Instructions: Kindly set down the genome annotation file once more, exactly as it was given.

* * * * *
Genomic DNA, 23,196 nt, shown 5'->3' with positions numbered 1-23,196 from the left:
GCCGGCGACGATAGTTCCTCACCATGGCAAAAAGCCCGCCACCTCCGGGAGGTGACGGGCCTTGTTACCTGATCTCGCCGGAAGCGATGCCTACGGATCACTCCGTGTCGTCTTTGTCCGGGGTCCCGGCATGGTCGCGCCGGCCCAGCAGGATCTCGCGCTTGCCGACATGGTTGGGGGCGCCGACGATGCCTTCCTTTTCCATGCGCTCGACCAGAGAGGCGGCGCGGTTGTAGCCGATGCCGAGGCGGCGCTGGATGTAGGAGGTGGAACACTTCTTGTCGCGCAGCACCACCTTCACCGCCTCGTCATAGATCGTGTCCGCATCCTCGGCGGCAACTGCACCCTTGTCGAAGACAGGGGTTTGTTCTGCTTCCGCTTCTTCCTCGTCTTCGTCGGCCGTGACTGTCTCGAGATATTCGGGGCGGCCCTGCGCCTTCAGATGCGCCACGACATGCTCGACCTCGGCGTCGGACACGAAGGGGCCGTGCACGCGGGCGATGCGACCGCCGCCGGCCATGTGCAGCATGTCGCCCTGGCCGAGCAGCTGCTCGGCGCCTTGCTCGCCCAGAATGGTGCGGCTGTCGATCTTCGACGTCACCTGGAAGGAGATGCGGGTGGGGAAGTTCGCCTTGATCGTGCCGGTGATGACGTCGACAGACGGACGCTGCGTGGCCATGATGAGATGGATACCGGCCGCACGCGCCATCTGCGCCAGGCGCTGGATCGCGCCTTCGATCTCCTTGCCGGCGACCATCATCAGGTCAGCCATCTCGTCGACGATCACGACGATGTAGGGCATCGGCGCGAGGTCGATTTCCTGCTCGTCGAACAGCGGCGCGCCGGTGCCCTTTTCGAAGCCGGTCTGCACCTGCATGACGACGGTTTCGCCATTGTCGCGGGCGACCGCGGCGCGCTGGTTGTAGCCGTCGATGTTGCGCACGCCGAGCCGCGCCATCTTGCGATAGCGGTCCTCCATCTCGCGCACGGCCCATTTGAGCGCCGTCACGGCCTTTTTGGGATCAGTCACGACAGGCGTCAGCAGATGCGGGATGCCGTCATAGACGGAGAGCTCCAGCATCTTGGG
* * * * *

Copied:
Genomic DNA, 23,196 nt, shown 5'->3' with positions numbered 1-23,196 from the left:
GCCGGCGACGATAGTTCCTCACCATGGCAAAAAGCCCGCCACCTCCGGGAGGTGACGGGCCTTGTTACCTGATCTCGCCGGAAGCGATGCCTACGGATCACTCCGTGTCGTCTTTGTCCGGGGTCCCGGCATGGTCGCGCCGGCCCAGCAGGATCTCGCGCTTGCCGACATGGTTGGGGGCGCCGACGATGCCTTCCTTTTCCATGCGCTCGACCAGAGAGGCGGCGCGGTTGTAGCCGATGCCGAGGCGGCGCTGGATGTAGGAGGTGGAACACTTCTTGTCGCGCAGCACCACCTTCACCGCCTCGTCATAGATCGTGTCCGCATCCTCGGCGGCAACTGCACCCTTGTCGAAGACAGGGGTTTGTTCTGCTTCCGCTTCTTCCTCGTCTTCGTCGGCCGTGACTGTCTCGAGATATTCGGGGCGGCCCTGCGCCTTCAGATGCGCCACGACATGCTCGACCTCGGCGTCGGACACGAAGGGGCCGTGCACGCGGGCGATGCGACCGCCGCCGGCCATGTGCAGCATGTCGCCCTGGCCGAGCAGCTGCTCGGCGCCTTGCTCGCCCAGAATGGTGCGGCTGTCGATCTTCGACGTCACCTGGAAGGAGATGCGGGTGGGGAAGTTCGCCTTGATCGTGCCGGTGATGACGTCGACAGACGGACGCTGCGTGGCCATGATGAGATGGATACCGGCCGCACGCGCCATCTGCGCCAGGCGCTGGATCGCGCCTTCGATCTCCTTGCCGGCGACCATCATCAGGTCAGCCATCTCGTCGACGATCACGACGATGTAGGGCATCGGCGCGAGGTCGATTTCCTGCTCGTCGAACAGCGGCGCGCCGGTGCCCTTTTCGAAGCCGGTCTGCACCTGCATGACGACGGTTTCGCCATTGTCGCGGGCGACCGCGGCGCGCTGGTTGTAGCCGTCGATGTTGCGCACGCCGAGCCGCGCCATCTTGCGATAGCGGTCCTCCATCTCGCGCACGGCCCATTTGAGCGCCGTCACGGCCTTTTTGGGATCAGTCACGACAGGCGTCAGCAGATGCGGGATGCCGTCATAGACGGAGAGCTCCAGCATCTTGGG